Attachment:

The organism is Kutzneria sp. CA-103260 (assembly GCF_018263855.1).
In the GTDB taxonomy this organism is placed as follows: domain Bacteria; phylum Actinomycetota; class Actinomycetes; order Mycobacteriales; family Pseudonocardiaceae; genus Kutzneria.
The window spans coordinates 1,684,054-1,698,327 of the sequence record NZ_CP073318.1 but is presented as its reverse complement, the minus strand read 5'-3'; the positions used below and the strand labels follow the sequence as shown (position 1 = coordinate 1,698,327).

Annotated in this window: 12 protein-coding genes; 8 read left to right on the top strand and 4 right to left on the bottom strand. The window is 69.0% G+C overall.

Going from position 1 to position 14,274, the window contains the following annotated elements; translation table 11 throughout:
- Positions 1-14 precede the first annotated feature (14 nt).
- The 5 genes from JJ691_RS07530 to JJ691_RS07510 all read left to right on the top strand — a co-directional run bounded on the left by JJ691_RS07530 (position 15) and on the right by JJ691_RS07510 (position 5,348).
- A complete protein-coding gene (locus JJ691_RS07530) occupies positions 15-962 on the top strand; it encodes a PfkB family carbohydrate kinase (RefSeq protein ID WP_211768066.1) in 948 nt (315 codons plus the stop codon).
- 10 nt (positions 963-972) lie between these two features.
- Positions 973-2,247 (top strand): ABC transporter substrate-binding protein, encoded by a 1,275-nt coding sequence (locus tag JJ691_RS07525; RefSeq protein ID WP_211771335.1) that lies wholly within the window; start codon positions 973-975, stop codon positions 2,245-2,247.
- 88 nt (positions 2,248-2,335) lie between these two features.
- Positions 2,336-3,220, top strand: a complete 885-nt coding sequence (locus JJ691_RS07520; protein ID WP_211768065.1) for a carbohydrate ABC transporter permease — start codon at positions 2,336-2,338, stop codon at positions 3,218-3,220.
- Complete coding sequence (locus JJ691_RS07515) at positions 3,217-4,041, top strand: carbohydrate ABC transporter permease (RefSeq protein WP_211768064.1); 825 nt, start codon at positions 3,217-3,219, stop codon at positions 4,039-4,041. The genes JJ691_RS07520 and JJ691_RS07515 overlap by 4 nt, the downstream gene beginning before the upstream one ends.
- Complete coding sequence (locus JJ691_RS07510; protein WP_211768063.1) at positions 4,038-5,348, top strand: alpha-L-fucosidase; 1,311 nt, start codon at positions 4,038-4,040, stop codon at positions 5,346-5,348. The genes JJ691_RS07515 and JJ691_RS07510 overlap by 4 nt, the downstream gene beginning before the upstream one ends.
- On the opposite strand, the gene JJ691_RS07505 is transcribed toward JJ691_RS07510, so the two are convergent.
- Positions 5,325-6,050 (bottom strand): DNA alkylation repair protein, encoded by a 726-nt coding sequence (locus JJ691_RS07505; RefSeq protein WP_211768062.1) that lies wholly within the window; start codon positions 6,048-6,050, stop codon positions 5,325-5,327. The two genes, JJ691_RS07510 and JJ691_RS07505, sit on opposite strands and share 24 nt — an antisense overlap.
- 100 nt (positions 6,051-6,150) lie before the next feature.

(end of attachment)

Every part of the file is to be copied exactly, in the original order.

The organism is Kutzneria sp. CA-103260 (assembly GCF_018263855.1).
In the GTDB taxonomy this organism is placed as follows: domain Bacteria; phylum Actinomycetota; class Actinomycetes; order Mycobacteriales; family Pseudonocardiaceae; genus Kutzneria.
The window spans coordinates 1,684,054-1,698,327 of the sequence record NZ_CP073318.1 but is presented as its reverse complement, the minus strand read 5'-3'; the positions used below and the strand labels follow the sequence as shown (position 1 = coordinate 1,698,327).

Annotated in this window: 12 protein-coding genes; 8 read left to right on the top strand and 4 right to left on the bottom strand. The window is 69.0% G+C overall.

Going from position 1 to position 14,274, the window contains the following annotated elements; translation table 11 throughout:
- Positions 1-14 precede the first annotated feature (14 nt).
- The 5 genes from JJ691_RS07530 to JJ691_RS07510 all read left to right on the top strand — a co-directional run bounded on the left by JJ691_RS07530 (position 15) and on the right by JJ691_RS07510 (position 5,348).
- A complete protein-coding gene (locus JJ691_RS07530) occupies positions 15-962 on the top strand; it encodes a PfkB family carbohydrate kinase (RefSeq protein ID WP_211768066.1) in 948 nt (315 codons plus the stop codon).
- 10 nt (positions 963-972) lie between these two features.
- Positions 973-2,247 (top strand): ABC transporter substrate-binding protein, encoded by a 1,275-nt coding sequence (locus tag JJ691_RS07525; RefSeq protein ID WP_211771335.1) that lies wholly within the window; start codon positions 973-975, stop codon positions 2,245-2,247.
- 88 nt (positions 2,248-2,335) lie between these two features.
- Positions 2,336-3,220, top strand: a complete 885-nt coding sequence (locus JJ691_RS07520; protein ID WP_211768065.1) for a carbohydrate ABC transporter permease — start codon at positions 2,336-2,338, stop codon at positions 3,218-3,220.
- Complete coding sequence (locus JJ691_RS07515) at positions 3,217-4,041, top strand: carbohydrate ABC transporter permease (RefSeq protein WP_211768064.1); 825 nt, start codon at positions 3,217-3,219, stop codon at positions 4,039-4,041. The genes JJ691_RS07520 and JJ691_RS07515 overlap by 4 nt, the downstream gene beginning before the upstream one ends.
- Complete coding sequence (locus JJ691_RS07510; protein WP_211768063.1) at positions 4,038-5,348, top strand: alpha-L-fucosidase; 1,311 nt, start codon at positions 4,038-4,040, stop codon at positions 5,346-5,348. The genes JJ691_RS07515 and JJ691_RS07510 overlap by 4 nt, the downstream gene beginning before the upstream one ends.
- On the opposite strand, the gene JJ691_RS07505 is transcribed toward JJ691_RS07510, so the two are convergent.
- Positions 5,325-6,050 (bottom strand): DNA alkylation repair protein, encoded by a 726-nt coding sequence (locus JJ691_RS07505; RefSeq protein WP_211768062.1) that lies wholly within the window; start codon positions 6,048-6,050, stop codon positions 5,325-5,327. The two genes, JJ691_RS07510 and JJ691_RS07505, sit on opposite strands and share 24 nt — an antisense overlap.
- 100 nt (positions 6,051-6,150) lie before the next feature.